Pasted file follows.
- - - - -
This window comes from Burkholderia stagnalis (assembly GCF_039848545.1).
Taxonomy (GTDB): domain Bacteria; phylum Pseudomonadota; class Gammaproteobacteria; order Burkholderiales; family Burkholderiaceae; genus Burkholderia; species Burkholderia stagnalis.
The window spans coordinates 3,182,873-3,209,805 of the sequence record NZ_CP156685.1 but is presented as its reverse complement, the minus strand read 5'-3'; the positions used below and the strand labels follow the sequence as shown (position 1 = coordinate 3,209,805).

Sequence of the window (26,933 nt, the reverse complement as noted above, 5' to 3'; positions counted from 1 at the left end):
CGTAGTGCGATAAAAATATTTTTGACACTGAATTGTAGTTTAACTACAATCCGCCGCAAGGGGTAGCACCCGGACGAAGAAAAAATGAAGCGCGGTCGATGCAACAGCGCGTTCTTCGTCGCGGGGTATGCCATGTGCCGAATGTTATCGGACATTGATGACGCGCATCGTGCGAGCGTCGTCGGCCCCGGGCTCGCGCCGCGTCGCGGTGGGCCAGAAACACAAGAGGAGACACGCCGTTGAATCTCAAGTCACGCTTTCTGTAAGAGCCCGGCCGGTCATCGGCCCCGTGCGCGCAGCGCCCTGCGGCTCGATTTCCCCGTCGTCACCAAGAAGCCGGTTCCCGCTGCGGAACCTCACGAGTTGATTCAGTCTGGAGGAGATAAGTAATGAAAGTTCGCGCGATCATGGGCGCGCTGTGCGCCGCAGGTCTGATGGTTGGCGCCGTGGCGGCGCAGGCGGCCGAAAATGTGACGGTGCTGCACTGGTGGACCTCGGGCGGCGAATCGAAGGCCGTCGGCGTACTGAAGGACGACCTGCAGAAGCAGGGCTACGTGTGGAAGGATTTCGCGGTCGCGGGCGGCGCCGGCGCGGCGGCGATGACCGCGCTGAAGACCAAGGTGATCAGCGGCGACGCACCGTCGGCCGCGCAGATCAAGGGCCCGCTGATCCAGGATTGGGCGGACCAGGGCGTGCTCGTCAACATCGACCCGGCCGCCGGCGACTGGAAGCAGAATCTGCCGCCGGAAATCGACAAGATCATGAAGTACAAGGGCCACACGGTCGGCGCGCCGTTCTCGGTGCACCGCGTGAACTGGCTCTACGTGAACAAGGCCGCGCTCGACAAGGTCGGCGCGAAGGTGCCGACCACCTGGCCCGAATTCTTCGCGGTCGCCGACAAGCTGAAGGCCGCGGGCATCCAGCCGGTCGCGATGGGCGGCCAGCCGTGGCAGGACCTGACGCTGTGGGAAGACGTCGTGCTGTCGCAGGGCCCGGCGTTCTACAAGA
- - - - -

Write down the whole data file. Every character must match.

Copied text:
This window comes from Burkholderia stagnalis (assembly GCF_039848545.1).
Taxonomy (GTDB): domain Bacteria; phylum Pseudomonadota; class Gammaproteobacteria; order Burkholderiales; family Burkholderiaceae; genus Burkholderia; species Burkholderia stagnalis.
The window spans coordinates 3,182,873-3,209,805 of the sequence record NZ_CP156685.1 but is presented as its reverse complement, the minus strand read 5'-3'; the positions used below and the strand labels follow the sequence as shown (position 1 = coordinate 3,209,805).

Sequence of the window (26,933 nt, the reverse complement as noted above, 5' to 3'; positions counted from 1 at the left end):
CGTAGTGCGATAAAAATATTTTTGACACTGAATTGTAGTTTAACTACAATCCGCCGCAAGGGGTAGCACCCGGACGAAGAAAAAATGAAGCGCGGTCGATGCAACAGCGCGTTCTTCGTCGCGGGGTATGCCATGTGCCGAATGTTATCGGACATTGATGACGCGCATCGTGCGAGCGTCGTCGGCCCCGGGCTCGCGCCGCGTCGCGGTGGGCCAGAAACACAAGAGGAGACACGCCGTTGAATCTCAAGTCACGCTTTCTGTAAGAGCCCGGCCGGTCATCGGCCCCGTGCGCGCAGCGCCCTGCGGCTCGATTTCCCCGTCGTCACCAAGAAGCCGGTTCCCGCTGCGGAACCTCACGAGTTGATTCAGTCTGGAGGAGATAAGTAATGAAAGTTCGCGCGATCATGGGCGCGCTGTGCGCCGCAGGTCTGATGGTTGGCGCCGTGGCGGCGCAGGCGGCCGAAAATGTGACGGTGCTGCACTGGTGGACCTCGGGCGGCGAATCGAAGGCCGTCGGCGTACTGAAGGACGACCTGCAGAAGCAGGGCTACGTGTGGAAGGATTTCGCGGTCGCGGGCGGCGCCGGCGCGGCGGCGATGACCGCGCTGAAGACCAAGGTGATCAGCGGCGACGCACCGTCGGCCGCGCAGATCAAGGGCCCGCTGATCCAGGATTGGGCGGACCAGGGCGTGCTCGTCAACATCGACCCGGCCGCCGGCGACTGGAAGCAGAATCTGCCGCCGGAAATCGACAAGATCATGAAGTACAAGGGCCACACGGTCGGCGCGCCGTTCTCGGTGCACCGCGTGAACTGGCTCTACGTGAACAAGGCCGCGCTCGACAAGGTCGGCGCGAAGGTGCCGACCACCTGGCCCGAATTCTTCGCGGTCGCCGACAAGCTGAAGGCCGCGGGCATCCAGCCGGTCGCGATGGGCGGCCAGCCGTGGCAGGACCTGACGCTGTGGGAAGACGTCGTGCTGTCGCAGGGCCCGGCGTTCTACAAGA